I’ve been chased out of two stores—on two different continents—by store owners, wielding meat cleavers. The first time was in San Francisco’s Chinatown when the owner nodded at my camera and screamed, “Not in store! Not in store!” then proceeded to run out from behind the counter and chase me down Stockton Street.
From what I could surmise, I’d insulted the dignity of a row of headless ducks in the window.
A couple of weeks ago while I was in South Florida, filming my new TV show, Food Quest, on the Food Network, I went for a run. As I pushed open the front door of the hotel, I realized how windy it was outside.
Like any good runner, I decided to head into the wind on the first part of my journey so I could take it easy on the way back.
I love lemons, but not long ago I squeezed one so hard it ripped the inside of my thumb. How did I not know you’re supposed to roll tough lemons before cutting and squeezing them? While recuperating from surgery I reflected on the various accidents I’ve had over the years.
I was surprised at how many could be attributed to rushing, including this one.
PHOTOGRAPH ©BRENDA COFFEE, 2018
Over margaritas and quesadillas my girlfriends and I reflected on some of the difficult times in our lives. Referring to a particularly stressful time one of my friends matter-of-factly stated she’d “lost her glue,” to which I replied, “I can identify. My glue died,” referring to my husband, James. While our individual stories prompt serious conversation, the real question for all of us—at one time or another—is how do we change what’s not working in our lives?
How do we get our mojo back? More importantly, how do we become our own glue?
Occasionally I have the privilege of speaking to a group of women, from professionals to young mothers. In the coming weeks I have three such engagements, and from my long list of topics, they all chose the same one: “When Good is Never Enough.”
It’s one of my most requested presentations because women battle perfectionism, daily, no matter what their stage of life.
Ah December. It’s a month when the “most wonderful time of the year” brings with it both joy and stress. We barely say goodbye to Thanksgiving before the frantic pace begins, with a push to get more done in our already-limited free time. As we entertain, shop and cook for family gatherings, the world tries to divert our attention away from the real meaning of Christmas toward the best deals. Retailers try to convince us they have the perfect gift, when the only true, perfect gift was given to us in the form of a tiny baby wrapped in swaddling clothes. Continue Reading
PHOTOGRAPH ©BRENDA COFFEE
The other night I reread the beginning of Keith Richards’s autobiography, Life. Keith grew up listening to everything from Mozart and Bach to Ella Fitzgerald and Louis Armstrong. When he was 13, Keith used to walk around his bedroom, holding a tiny radio up to his ear, twisting the antennae just so until he could get an intermittent signal from Radio Luxembourg. He said the night he heard Elvis Presley, singing “Heartbreak Hotel,” was “like an explosion.” The next day he “was a different guy.” Whether he knew it or not, Keith Richards had just found his passion, that thing that gave meaning to his life.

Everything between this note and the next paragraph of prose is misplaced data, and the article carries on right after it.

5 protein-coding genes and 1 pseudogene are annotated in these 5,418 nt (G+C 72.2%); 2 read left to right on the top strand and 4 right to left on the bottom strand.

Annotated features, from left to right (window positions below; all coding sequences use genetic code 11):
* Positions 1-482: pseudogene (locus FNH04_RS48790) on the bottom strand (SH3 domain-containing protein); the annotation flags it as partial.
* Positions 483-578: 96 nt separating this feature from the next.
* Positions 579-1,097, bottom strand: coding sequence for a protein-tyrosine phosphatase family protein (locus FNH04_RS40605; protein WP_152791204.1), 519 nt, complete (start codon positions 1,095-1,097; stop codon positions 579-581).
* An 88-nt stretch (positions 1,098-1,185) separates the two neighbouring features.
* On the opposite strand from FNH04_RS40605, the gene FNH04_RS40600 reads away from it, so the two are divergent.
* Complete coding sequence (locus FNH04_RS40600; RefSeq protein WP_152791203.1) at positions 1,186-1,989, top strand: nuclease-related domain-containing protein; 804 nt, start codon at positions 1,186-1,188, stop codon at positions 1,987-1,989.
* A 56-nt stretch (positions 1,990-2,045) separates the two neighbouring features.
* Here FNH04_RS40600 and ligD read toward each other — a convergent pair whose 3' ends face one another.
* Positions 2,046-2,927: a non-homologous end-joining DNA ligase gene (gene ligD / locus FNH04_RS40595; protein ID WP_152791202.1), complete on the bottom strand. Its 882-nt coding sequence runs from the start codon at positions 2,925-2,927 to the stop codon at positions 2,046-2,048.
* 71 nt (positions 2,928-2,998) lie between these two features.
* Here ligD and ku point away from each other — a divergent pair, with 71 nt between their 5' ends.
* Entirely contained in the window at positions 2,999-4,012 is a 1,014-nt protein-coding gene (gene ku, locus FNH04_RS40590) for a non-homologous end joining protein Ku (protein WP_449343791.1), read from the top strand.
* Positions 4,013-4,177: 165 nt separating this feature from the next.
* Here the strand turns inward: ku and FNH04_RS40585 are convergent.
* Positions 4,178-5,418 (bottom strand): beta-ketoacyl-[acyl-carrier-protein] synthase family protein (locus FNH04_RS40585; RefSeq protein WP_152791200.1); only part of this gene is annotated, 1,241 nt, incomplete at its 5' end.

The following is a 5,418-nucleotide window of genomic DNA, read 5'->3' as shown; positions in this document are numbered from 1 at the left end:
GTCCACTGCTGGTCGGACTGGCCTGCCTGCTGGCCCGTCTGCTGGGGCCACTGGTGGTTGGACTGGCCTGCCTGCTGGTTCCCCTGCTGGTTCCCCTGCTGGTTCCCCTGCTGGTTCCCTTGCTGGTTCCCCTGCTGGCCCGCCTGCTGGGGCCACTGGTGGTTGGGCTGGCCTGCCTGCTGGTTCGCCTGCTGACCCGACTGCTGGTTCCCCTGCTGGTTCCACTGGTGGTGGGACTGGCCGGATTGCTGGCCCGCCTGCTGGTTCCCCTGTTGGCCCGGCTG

One of the greatest gifts we’ll ever receive is discovering who we are and finding our passion.
A few months ago, I had the privilege of spending time in northern Uganda, leading women’s conferences in two communities, Pader and Soroti, where women are recovering from unimaginable trauma. I wrote about their hope in the midst of poverty and their true beauty which comes from their faith and joy, not their outward appearances.
These women have showed resilience, perseverance and a deep desire to make their lives better through learning simple crafts, providing income to support their families.
If you’ve read Doreen McGettigan’s blogs on 1010ParkPlace then you know her life hasn’t been easy. She was sexually abused by a priest when she was eight; raped at 13 by her mother’s boyfriend; her house burned down when she was 14; she married and had her first baby in her teens, and her youngest brother was brutally beaten—by an angry mob—in a random road rage incident. He was left for dead, suffered severe brain damage and died a few days later. It was an unspeakable act that divided a town as well as Doreen’s family.
Instead of succumbing to what could have taken down the strongest of warriors, Doreen became an outspoken advocate for victim’s rights and the homeless.
They say everyone has a story, and I believe this is true. I also understand everyone doesn’t want to tell their story.
Some feel emotionally unable to share something so personal.